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A 3D model of cell surface receptor CXCR4, which causes the conditions in WHIM syndrome

WHIM syndrome: Warts, hypogammaglobulinemia, infections and myelokathexis

A 3D model of cell surface receptor CXCR4, which causes the conditions in WHIM syndrome
Alicia M Prater PhD's image for:
"WHIM syndrome: Warts, hypogammaglobulinemia, infections and myelokathexis"
Caption: A 3D model of cell surface receptor CXCR4, which causes the conditions in WHIM syndrome
Image by: S. Jahnichen
© Creative Commons, Attribution Share-alike http://commons.wikimedia.org/wiki/File:3OE9_%28CXCR4%29.png

WHIM syndrome is a rare, autosomal dominant genetic disorder that affects the immune system. The condition is named from the acronym formed by four conditions: warts, hypogammaglobulinemia, infections (or immunodeficiency) and myelokathexis. The first symptoms of the disorder usually present as recurring infections in early childhood, followed by the appearance of warts on various parts of the body. The conditions are caused by mutations in the gene encoding the immune receptor CXC chemokine receptor 4 (CXCR4), causing it to be overactive.


Individuals with WHIM syndrome are unusually susceptible to human papillomavirus (HPV) infection. Infection with human papillomavirus (HPV), which is normally cleared by the immune system, causes warts on the skin and genitals. The warts can appear on any part of the body, and warts associated with WHIM syndrome are particularly difficult to treat according to the Genetic Disease Foundation. Genital warts, particularly those of the cervix, can eventually lead to cancer.


Hypogammaglobulinemia is the medical term for low immunoglobulin levels. Immunoglobulins are proteins produced by immune cells against an immunogen, a foreign protein that activates the immune system. They are known more popularly as antibodies and consist of many types, such as IgG, IgA and IgE. Blood tests can confirm the lack of antibodies in the blood, and the condition can be treated by antibody replacement therapy.


The first sign of WHIM syndrome is frequent bacterial infections. The most common bacteria cause sinusitis, sore throat, cavities or other dental infections, and ear infection (known as otitis media). Less common are infections causing pneumonia, bronchitis, boils, skin abscesses, cellulitis and joint inflammation. Over time the pattern of recurrent infection will become clear, so diagnosis of WHIM may take the duration of childhood. Vaccinations, preventative antibiotic therapy and medications that increase the cell count of particular immune cells can help reduce the occurrence of infection and prevent the complications of immune deficiency that allow this degree of infection. Complications can include tooth loss, reduced lung function and hearing loss.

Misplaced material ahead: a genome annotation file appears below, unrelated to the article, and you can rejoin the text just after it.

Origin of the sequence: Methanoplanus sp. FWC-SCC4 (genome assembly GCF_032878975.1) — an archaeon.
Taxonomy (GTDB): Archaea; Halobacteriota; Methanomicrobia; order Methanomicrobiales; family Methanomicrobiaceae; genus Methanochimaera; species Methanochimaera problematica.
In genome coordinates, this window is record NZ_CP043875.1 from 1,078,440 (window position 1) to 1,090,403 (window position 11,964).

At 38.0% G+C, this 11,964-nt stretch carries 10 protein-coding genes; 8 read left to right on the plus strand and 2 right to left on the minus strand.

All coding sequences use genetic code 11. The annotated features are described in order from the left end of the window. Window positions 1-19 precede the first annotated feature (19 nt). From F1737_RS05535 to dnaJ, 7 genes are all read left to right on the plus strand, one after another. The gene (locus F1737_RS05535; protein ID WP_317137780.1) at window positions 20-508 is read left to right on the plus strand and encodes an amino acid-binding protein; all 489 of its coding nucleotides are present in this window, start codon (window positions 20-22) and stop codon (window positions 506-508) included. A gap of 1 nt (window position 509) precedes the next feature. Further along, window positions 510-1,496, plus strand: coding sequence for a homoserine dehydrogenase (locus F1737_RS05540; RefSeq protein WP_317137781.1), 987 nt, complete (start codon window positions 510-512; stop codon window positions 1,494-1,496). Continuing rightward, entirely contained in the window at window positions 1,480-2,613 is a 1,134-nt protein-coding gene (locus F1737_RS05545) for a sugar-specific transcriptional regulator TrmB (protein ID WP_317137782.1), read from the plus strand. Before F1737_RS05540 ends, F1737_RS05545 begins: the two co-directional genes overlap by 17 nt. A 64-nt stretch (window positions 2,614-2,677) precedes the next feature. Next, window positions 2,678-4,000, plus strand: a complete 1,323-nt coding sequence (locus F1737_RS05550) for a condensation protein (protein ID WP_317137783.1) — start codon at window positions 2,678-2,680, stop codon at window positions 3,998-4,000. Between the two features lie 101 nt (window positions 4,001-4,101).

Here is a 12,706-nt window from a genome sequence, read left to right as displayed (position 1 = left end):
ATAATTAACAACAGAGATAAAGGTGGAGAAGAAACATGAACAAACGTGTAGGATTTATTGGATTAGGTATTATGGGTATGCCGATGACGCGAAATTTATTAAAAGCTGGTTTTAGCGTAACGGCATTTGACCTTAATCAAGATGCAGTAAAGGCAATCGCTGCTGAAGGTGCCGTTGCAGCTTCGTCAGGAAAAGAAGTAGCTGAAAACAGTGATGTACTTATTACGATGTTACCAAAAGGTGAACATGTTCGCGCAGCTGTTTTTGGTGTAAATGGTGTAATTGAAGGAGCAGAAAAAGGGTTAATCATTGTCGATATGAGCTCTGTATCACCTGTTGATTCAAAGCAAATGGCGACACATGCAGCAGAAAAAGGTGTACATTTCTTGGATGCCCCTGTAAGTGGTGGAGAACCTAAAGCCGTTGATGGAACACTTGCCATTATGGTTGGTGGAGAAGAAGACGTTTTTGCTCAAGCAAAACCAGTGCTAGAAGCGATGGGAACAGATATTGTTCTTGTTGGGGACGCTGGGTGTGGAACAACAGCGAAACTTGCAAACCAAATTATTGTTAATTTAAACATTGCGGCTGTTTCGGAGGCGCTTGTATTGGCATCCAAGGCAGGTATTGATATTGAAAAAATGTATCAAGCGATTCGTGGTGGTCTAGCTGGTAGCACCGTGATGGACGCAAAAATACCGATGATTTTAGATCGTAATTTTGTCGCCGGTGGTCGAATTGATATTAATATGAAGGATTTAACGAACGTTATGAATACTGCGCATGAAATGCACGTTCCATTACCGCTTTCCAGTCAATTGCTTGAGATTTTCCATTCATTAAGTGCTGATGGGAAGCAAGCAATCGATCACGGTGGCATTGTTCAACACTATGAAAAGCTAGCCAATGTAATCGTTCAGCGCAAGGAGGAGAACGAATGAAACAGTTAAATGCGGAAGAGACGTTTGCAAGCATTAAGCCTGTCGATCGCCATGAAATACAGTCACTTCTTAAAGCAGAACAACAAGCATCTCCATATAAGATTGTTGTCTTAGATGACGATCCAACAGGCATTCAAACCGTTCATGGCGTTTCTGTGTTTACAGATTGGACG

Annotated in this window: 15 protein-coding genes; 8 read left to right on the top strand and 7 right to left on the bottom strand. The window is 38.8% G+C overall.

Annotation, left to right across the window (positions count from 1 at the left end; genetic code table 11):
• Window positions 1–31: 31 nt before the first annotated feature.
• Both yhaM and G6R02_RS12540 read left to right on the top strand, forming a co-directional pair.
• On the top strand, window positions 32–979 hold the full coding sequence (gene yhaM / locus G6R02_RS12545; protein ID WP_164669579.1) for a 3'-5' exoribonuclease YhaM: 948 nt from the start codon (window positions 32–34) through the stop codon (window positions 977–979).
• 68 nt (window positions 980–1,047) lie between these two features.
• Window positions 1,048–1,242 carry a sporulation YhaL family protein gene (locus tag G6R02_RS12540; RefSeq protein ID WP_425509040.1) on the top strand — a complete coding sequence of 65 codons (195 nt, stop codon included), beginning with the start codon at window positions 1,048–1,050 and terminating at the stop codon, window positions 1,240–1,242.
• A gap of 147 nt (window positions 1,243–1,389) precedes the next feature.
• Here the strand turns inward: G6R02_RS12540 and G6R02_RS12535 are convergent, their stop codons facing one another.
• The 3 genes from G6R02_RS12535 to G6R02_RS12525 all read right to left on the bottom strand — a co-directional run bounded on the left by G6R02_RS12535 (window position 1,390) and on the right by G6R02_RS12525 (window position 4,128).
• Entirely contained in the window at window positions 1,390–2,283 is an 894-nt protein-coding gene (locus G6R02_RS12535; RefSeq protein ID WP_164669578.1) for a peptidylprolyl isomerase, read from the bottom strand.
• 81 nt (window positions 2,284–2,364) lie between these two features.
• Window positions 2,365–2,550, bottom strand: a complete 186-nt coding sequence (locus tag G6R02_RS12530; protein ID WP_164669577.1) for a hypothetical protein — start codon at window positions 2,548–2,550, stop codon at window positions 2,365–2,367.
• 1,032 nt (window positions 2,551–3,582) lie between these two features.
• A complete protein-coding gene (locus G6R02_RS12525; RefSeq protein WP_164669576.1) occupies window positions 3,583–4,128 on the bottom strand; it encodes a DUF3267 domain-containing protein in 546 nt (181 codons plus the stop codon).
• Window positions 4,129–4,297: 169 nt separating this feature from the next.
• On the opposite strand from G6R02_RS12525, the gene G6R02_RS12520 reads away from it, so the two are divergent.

Myelokathexis, sometimes known simply as kathexis, is a trapping or retention of the white blood cells (immune cells) in the bone marrow where they are produced. This results in a condition known as neutropenia – a reduced number of neutrophils circulating in the blood. This can be determined by a blood test called the white blood cell count (WBC). During infection the cells are released from the bone marrow, so treatment with antibiotics is helpful. Neutrophils are responsible for destroying invading organisms before they can cause an infection. Their absence is why common organisms so easily cause infections in individuals with WHIM syndrome, allowing the other conditions that comprise the syndrome to occur. Treatment with a stimulating factor has been found to be helpful.

WHIM syndrome

The immunodeficiency in patients with WHIM syndrome is caused by and manifests as the four disorders that comprise the acronym. Genetic mutations underlying hypogammaglobulinemia and myelokathexis can't yet be corrected, but the infections they allow can be treated and the immune system stimulated.

More about this author: Alicia M Prater PhD

From Around the Web

  • InfoBoxCallToAction ActionArrowhttp://rarediseases.info.nih.gov/GARD/Condition/9297/WHIMS.aspx
  • InfoBoxCallToAction ActionArrowhttp://www.geneticdiseasefoundation.org/genetic-diseases/whim-syndrome/
  • InfoBoxCallToAction ActionArrowhttp://pathmicro.med.sc.edu/mayer/IgStruct2000.htm
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